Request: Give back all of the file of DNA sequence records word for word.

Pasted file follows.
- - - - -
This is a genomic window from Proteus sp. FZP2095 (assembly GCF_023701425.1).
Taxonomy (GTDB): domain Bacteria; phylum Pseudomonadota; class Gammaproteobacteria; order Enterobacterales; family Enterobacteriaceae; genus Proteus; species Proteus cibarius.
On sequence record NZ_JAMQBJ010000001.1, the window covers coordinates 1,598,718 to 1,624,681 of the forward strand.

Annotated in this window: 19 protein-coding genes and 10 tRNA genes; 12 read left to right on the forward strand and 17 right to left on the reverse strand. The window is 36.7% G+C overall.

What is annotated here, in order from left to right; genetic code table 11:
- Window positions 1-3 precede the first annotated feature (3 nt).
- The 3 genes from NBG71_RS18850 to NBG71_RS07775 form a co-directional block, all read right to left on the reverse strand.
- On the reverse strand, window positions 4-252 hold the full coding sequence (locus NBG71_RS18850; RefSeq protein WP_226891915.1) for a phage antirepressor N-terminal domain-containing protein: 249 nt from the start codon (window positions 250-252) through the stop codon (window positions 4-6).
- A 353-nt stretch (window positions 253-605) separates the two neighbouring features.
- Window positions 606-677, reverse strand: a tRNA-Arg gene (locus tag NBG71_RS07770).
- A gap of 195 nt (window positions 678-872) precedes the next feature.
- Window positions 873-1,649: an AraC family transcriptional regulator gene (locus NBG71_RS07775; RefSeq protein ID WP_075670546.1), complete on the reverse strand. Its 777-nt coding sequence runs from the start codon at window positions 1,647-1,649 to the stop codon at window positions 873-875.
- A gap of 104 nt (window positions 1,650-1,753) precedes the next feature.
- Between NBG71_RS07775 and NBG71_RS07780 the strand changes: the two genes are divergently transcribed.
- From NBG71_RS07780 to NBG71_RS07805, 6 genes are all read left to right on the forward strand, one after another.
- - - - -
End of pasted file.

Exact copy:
This is a genomic window from Proteus sp. FZP2095 (assembly GCF_023701425.1).
Taxonomy (GTDB): domain Bacteria; phylum Pseudomonadota; class Gammaproteobacteria; order Enterobacterales; family Enterobacteriaceae; genus Proteus; species Proteus cibarius.
On sequence record NZ_JAMQBJ010000001.1, the window covers coordinates 1,598,718 to 1,624,681 of the forward strand.

Annotated in this window: 19 protein-coding genes and 10 tRNA genes; 12 read left to right on the forward strand and 17 right to left on the reverse strand. The window is 36.7% G+C overall.

What is annotated here, in order from left to right; genetic code table 11:
- Window positions 1-3 precede the first annotated feature (3 nt).
- The 3 genes from NBG71_RS18850 to NBG71_RS07775 form a co-directional block, all read right to left on the reverse strand.
- On the reverse strand, window positions 4-252 hold the full coding sequence (locus NBG71_RS18850; RefSeq protein WP_226891915.1) for a phage antirepressor N-terminal domain-containing protein: 249 nt from the start codon (window positions 250-252) through the stop codon (window positions 4-6).
- A 353-nt stretch (window positions 253-605) separates the two neighbouring features.
- Window positions 606-677, reverse strand: a tRNA-Arg gene (locus tag NBG71_RS07770).
- A gap of 195 nt (window positions 678-872) precedes the next feature.
- Window positions 873-1,649: an AraC family transcriptional regulator gene (locus NBG71_RS07775; RefSeq protein ID WP_075670546.1), complete on the reverse strand. Its 777-nt coding sequence runs from the start codon at window positions 1,647-1,649 to the stop codon at window positions 873-875.
- A gap of 104 nt (window positions 1,650-1,753) precedes the next feature.
- Between NBG71_RS07775 and NBG71_RS07780 the strand changes: the two genes are divergently transcribed.
- From NBG71_RS07780 to NBG71_RS07805, 6 genes are all read left to right on the forward strand, one after another.